Boiled Vegetables While Keeping Freshness Family Events

IF wish to present a dish of boiled vegetables for a party, you can use the following technique. This technique keep vegetables always look and feel fresh when eaten.

Refresher, this is the technique of inserting vegetables that have matured into ice water to stop the processes mature. Because the veg will continue to ‘cook’ although has been lifted from the stove.

You do not have to worry about food immature or too mature. Refresher techniques will lock flavor, texture, and color of vegetables, especially useful when there are events. You can cook it in advance and warm it up just before serving.

To make always looks fresh vegetables, here are the steps, as reviewed Realsimple:

1. Use an ice cube. Prepare a large bowl, then fill half is on the rocks and enough water, enough to cover the vegetables. Add approximately ½ tablespoon of salt for every quart of water.

2. Boil. Cook water with salt to a boil and cook the vegetables and then enter again until you reach the desired level of maturity.

3. Soak the ice water. Transfer the vegetables that have been cooked from the pan using a slotted spoon to a bowl of ice water earlier. Lift immediately after the vegetables to cool, after approximately 1 minute.

4. Keep vegetables. Save the vegetables that have been boiled down into an airtight container or sealed plastic and put in the fridge. Vegetables can last up to five days. You simply heat up by using a medium heat if you want to use.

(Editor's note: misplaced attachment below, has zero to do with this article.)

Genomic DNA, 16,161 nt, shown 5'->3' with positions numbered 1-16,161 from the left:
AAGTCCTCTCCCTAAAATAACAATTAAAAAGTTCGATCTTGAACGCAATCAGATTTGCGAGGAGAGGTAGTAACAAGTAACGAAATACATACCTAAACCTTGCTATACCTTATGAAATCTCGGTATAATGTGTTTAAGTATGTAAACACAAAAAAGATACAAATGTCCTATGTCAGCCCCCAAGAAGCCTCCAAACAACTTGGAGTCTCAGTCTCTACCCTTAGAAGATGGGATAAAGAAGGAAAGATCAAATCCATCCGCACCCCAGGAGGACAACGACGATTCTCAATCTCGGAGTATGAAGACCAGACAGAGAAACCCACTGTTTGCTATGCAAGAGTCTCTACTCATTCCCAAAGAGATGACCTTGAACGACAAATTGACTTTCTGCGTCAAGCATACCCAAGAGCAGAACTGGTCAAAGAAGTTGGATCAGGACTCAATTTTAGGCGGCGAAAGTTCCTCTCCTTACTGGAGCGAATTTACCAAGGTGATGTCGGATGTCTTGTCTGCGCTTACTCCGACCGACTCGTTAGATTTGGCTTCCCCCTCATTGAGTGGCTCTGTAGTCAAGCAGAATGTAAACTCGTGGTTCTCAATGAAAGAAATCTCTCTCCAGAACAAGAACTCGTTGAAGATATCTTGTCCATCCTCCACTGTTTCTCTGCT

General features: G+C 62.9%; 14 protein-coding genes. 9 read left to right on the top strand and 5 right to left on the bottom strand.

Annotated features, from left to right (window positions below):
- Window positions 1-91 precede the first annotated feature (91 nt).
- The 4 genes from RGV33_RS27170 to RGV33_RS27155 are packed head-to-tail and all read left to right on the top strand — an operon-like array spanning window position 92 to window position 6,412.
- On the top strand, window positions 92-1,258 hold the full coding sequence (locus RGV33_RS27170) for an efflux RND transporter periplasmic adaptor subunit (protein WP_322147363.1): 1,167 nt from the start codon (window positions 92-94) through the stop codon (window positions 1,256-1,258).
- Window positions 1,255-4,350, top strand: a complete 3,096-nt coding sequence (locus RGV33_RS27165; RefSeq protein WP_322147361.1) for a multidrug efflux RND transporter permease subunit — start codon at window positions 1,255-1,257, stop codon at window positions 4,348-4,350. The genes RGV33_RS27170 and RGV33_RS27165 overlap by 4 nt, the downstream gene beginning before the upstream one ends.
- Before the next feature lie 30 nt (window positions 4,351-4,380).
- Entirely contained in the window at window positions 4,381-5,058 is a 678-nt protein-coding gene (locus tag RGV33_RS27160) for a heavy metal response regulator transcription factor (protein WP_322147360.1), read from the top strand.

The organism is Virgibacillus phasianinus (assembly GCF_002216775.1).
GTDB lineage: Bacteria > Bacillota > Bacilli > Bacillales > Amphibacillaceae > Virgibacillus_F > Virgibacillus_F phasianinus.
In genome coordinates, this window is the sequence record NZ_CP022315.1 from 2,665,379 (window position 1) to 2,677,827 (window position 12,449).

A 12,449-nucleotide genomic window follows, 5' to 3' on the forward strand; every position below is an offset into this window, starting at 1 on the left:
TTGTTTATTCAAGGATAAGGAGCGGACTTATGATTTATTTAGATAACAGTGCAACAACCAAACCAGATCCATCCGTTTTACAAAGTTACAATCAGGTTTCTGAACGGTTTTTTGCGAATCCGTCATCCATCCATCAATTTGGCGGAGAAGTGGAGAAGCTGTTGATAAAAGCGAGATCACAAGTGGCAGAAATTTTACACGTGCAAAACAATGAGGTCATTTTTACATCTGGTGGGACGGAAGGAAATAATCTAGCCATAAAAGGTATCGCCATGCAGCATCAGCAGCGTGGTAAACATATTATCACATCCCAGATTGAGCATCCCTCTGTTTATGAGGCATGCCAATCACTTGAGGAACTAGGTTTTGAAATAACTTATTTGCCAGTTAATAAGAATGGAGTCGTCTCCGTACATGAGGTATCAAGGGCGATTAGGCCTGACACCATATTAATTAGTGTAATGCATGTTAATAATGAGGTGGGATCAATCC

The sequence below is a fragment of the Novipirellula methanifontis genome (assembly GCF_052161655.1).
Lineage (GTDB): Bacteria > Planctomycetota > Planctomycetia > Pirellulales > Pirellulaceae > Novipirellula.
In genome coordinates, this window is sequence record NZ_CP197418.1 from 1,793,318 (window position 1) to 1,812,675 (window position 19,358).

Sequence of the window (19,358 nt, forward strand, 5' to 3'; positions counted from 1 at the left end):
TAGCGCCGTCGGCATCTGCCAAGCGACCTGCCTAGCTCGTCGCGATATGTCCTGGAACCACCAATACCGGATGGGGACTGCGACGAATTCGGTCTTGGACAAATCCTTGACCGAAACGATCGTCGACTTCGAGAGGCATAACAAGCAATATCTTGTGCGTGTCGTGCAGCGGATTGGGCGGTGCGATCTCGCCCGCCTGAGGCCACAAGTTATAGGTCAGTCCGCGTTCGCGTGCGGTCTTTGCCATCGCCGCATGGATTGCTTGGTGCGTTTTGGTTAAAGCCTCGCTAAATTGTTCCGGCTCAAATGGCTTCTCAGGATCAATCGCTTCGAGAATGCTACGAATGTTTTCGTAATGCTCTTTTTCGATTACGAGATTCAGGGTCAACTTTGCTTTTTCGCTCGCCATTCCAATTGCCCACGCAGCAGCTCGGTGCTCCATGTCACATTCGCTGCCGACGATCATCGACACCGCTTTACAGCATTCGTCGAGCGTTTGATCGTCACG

Fresh Roasted Coffee Facts

Depending on the day, coffee is either the number one or two most consumed beverage in the world. It is enjoyed daily by hundreds of millions of people in virtually every country around the globe.

Many fresh roasted coffee lovers have no idea how their favorite morning cup of coffee is ‘made’. This article briefly explains the process of roasting gourmet coffee beans and how those wonderful flavors and aromas’ get into your morning cup!

It takes around fifteen to twenty minutes to roast gourmet coffee beans using a typical small commercial gas roaster. The usual rule-of-thumb is the quicker the roast, the better the coffee.

Short roasting retains the largest percentage of the gourmet coffee bean’s aromatic properties. Slow roasting gourmet coffee beans results in the beans baking and usually prevents them from developing fully. Also slow roasting normally won’t produce bright roasts and typically makes the beans hard instead of brittle even after the color standard has been attained.

Gourmet coffee beans have varying degrees of moisture when they are green or raw. The best fresh roasted coffee is created by first starting the roasting process with a slow fire until some of the moisture has been driven out of the bean. If too much heat is used at the beginning of the roasting process there is a high risk of “tipping” or charring the little germ at the end of the bean which is the most sensitive part of the bean.

Kissing The Cheeks” of a gourmet coffee bean is caused by loading too many beans in the roasting cylinder at one time and revolving the roasting cylinder too fast. This causes some of the beans to ride the cylinder walls for a complete revolution instead of falling off the sides into the cylinder as it revolves. As a result one face of the gourmet coffee bean gets burned or ‘kissed’.